A reconstituted heme oxygenase system which was composed of a purified heme oxygenase from pig spleen microsomes and a partially purified NADPH-cytochrome c reductase from pig liver microsomes could not catalyze the conversion of cobaltic protoporphyrin IX (Co-heme) to biliverdin, although Co-heme could bind with the heme oxygenase protein to form a complex. The heme oxygenase system in the microsomes from pig spleen, rat spleen, and rat kidney also failed to oxidize Co-heme to biliverdin. Properties of the complex of Co-heme and heme oxygenase closely resembled those of cobalt myoglobin and cobalt hemoglobin; the Co-heme bound to the heme oxygenase protein did not react with cyanide and azide, the Co-heme moiety was reduced but only slowly with sodium dithionite, and the reduced form of the Co-heme did not appear to bind carbon monoxide. The co-heme bound to heme oxygenase was not reduced with the NADPH-cytochrome c reductase system in air. These findings further support the views that heme oxygenase may have a heme-binding crevice similar to those of myoglobin and hemoglobin and that reduction of heme is the prerequisite for the oxidative degradation of heme in the heme oxygenase reaction.  (+info)

Roles of key active-site residues in flavocytochrome P450 BM3. (8/898)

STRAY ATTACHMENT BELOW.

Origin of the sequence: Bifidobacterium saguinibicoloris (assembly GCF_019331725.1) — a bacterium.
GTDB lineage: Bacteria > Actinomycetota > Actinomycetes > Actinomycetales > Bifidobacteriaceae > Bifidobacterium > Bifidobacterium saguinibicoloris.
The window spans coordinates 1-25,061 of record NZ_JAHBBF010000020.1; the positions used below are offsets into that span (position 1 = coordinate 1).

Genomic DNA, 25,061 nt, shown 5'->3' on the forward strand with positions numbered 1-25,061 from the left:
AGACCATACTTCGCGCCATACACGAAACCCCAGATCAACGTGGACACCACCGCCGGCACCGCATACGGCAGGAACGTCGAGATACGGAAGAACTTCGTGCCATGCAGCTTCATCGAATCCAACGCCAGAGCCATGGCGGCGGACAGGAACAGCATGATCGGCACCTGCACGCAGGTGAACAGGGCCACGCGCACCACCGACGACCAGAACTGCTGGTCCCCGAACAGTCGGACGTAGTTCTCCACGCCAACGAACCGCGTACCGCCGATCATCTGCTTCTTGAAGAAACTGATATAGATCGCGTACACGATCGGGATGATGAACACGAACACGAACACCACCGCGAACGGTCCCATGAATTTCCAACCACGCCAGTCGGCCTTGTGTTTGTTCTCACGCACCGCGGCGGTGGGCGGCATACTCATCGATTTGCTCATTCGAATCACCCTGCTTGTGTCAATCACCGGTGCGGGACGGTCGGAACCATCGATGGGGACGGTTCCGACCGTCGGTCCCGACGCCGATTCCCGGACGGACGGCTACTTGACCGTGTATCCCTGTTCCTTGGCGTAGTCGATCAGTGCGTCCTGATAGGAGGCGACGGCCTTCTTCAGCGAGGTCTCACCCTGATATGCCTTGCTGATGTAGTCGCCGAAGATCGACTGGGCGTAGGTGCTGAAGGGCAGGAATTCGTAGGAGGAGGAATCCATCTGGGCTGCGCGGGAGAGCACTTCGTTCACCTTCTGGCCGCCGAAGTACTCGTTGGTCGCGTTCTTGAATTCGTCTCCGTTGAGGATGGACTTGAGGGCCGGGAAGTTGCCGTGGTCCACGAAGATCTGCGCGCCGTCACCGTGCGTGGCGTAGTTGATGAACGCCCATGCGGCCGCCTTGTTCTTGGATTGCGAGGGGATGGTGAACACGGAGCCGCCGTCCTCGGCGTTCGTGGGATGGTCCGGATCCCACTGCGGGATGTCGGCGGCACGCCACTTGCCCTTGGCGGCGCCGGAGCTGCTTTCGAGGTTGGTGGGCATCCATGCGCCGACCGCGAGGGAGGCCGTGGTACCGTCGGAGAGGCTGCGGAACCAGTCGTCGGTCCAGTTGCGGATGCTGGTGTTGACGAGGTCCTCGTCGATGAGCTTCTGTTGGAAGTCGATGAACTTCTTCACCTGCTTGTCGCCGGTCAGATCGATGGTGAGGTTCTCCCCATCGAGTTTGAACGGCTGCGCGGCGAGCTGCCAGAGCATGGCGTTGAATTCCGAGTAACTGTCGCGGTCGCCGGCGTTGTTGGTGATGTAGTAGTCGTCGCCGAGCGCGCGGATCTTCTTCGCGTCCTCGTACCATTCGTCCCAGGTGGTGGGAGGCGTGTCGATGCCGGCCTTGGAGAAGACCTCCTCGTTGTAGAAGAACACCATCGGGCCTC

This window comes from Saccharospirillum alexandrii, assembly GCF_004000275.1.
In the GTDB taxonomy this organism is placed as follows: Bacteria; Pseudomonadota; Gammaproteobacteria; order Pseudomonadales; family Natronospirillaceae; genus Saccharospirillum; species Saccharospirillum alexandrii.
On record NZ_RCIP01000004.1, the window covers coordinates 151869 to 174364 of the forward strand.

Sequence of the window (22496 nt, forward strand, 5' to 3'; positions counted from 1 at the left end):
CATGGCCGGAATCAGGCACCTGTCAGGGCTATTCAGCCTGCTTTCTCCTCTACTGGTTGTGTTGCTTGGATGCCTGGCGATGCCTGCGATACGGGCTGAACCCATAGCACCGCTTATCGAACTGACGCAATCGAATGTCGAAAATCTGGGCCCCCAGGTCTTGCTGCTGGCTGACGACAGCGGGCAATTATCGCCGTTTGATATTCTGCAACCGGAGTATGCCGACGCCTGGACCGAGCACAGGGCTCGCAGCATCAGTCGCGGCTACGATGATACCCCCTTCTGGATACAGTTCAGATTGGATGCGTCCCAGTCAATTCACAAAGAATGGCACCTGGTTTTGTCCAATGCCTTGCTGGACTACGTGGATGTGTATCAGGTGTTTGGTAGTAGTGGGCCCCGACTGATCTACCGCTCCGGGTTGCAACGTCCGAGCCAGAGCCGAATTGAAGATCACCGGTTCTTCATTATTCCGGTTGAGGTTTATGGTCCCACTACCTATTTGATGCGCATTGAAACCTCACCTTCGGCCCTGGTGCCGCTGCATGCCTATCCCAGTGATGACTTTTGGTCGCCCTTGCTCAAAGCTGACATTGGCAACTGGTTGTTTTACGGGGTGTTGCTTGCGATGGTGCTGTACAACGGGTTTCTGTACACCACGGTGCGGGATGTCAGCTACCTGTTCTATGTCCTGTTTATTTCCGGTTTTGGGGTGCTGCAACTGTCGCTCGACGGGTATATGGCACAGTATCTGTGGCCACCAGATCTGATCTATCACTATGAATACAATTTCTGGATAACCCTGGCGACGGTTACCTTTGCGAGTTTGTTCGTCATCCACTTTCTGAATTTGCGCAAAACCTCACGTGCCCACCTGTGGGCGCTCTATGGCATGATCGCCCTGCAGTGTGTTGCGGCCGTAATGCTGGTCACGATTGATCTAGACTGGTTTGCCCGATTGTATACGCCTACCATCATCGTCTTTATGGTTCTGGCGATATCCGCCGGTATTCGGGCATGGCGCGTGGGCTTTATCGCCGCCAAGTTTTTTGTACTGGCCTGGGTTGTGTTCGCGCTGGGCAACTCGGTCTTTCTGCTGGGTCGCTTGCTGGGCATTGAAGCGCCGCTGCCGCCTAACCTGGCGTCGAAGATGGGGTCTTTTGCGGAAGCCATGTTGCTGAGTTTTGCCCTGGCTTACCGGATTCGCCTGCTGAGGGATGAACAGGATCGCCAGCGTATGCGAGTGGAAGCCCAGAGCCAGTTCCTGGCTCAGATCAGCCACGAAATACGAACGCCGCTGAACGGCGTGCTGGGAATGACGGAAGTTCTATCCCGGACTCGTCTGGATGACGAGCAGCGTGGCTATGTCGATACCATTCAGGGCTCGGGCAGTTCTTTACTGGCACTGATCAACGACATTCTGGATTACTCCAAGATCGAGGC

The effects of mutation of key active-site residues (Arg-47, Tyr-51, Phe-42 and Phe-87) in Bacillus megaterium flavocytochrome P450 BM3 were investigated. Kinetic studies on the oxidation of laurate and arachidonate showed that the side chain of Arg-47 contributes more significantly to stabilization of the fatty acid carboxylate than does that of Tyr-51 (kinetic parameters for oxidation of laurate: R47A mutant, Km 859 microM, kcat 3960 min-1; Y51F mutant, Km 432 microM, kcat 6140 min-1; wild-type, Km 288 microM, kcat 5140 min-1). A slightly increased kcat for the Y51F-catalysed oxidation of laurate is probably due to decreased activation energy (DeltaG) resulting from a smaller DeltaG of substrate binding. The side chain of Phe-42 acts as a phenyl 'cap' over the mouth of the substrate-binding channel. With mutant F42A, Km is massively increased and kcat is decreased for oxidation of both laurate (Km 2. 08 mM, kcat 2450 min-1) and arachidonate (Km 34.9 microM, kcat 14620 min-1; compared with values of 4.7 microM and 17100 min-1 respectively for wild-type). Amino acid Phe-87 is critical for efficient catalysis. Mutants F87G and F87Y not only exhibit increased Km and decreased kcat values for fatty acid oxidation, but also undergo an irreversible conversion process from a 'fast' to a 'slow' rate of substrate turnover [for F87G (F87Y)-catalysed laurate oxidation: kcat 'fast', 760 (1620) min-1; kcat 'slow', 48.0 (44.6) min-1; kconv (rate of conversion from fast to slow form), 4.9 (23.8) min-1]. All mutants showed less than 10% uncoupling of NADPH oxidation from fatty acid oxidation. The rate of FMN-to-haem electron transfer was shown to become rate-limiting in all mutants analysed. For wild-type P450 BM3, the rate of FMN-to-haem electron transfer (8340 min-1) is twice the steady-state rate of oxidation (4100 min-1), indicating that other steps contribute to rate limitation. Active-site structures of the mutants were probed with the inhibitors 12-(imidazolyl)dodecanoic acid and 1-phenylimidazole. Mutant F87G binds 1-phenylimidazole >10-fold more tightly than does the wild-type, whereas mutant Y51F binds the haem-co-ordinating fatty acid analogue 12-(imidazolyl)dodecanoic acid >30-fold more tightly than wild-type.  (+info)